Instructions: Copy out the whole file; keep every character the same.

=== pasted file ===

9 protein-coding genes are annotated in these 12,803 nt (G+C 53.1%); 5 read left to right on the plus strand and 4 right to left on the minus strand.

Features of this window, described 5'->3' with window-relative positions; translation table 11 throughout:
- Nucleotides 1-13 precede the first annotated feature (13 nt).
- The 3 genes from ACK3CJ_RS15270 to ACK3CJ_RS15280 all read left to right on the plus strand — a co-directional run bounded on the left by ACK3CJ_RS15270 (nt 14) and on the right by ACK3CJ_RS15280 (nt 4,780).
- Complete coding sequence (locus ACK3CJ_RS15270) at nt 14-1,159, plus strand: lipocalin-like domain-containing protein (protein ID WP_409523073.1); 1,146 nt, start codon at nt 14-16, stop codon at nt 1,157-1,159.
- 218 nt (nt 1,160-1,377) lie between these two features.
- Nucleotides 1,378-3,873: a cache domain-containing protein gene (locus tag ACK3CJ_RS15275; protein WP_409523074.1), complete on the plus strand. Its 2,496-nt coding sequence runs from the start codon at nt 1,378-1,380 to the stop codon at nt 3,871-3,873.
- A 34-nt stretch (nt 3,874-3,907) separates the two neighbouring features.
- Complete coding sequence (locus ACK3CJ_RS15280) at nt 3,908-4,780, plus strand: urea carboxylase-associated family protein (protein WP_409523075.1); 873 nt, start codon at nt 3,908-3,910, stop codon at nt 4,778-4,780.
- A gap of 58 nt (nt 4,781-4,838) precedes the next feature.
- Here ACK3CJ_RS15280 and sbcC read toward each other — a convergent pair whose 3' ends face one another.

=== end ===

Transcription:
9 protein-coding genes are annotated in these 12,803 nt (G+C 53.1%); 5 read left to right on the plus strand and 4 right to left on the minus strand.

Features of this window, described 5'->3' with window-relative positions; translation table 11 throughout:
- Nucleotides 1-13 precede the first annotated feature (13 nt).
- The 3 genes from ACK3CJ_RS15270 to ACK3CJ_RS15280 all read left to right on the plus strand — a co-directional run bounded on the left by ACK3CJ_RS15270 (nt 14) and on the right by ACK3CJ_RS15280 (nt 4,780).
- Complete coding sequence (locus ACK3CJ_RS15270) at nt 14-1,159, plus strand: lipocalin-like domain-containing protein (protein ID WP_409523073.1); 1,146 nt, start codon at nt 14-16, stop codon at nt 1,157-1,159.
- 218 nt (nt 1,160-1,377) lie between these two features.
- Nucleotides 1,378-3,873: a cache domain-containing protein gene (locus tag ACK3CJ_RS15275; protein WP_409523074.1), complete on the plus strand. Its 2,496-nt coding sequence runs from the start codon at nt 1,378-1,380 to the stop codon at nt 3,871-3,873.
- A 34-nt stretch (nt 3,874-3,907) separates the two neighbouring features.
- Complete coding sequence (locus ACK3CJ_RS15280) at nt 3,908-4,780, plus strand: urea carboxylase-associated family protein (protein WP_409523075.1); 873 nt, start codon at nt 3,908-3,910, stop codon at nt 4,778-4,780.
- A gap of 58 nt (nt 4,781-4,838) precedes the next feature.
- Here ACK3CJ_RS15280 and sbcC read toward each other — a convergent pair whose 3' ends face one another.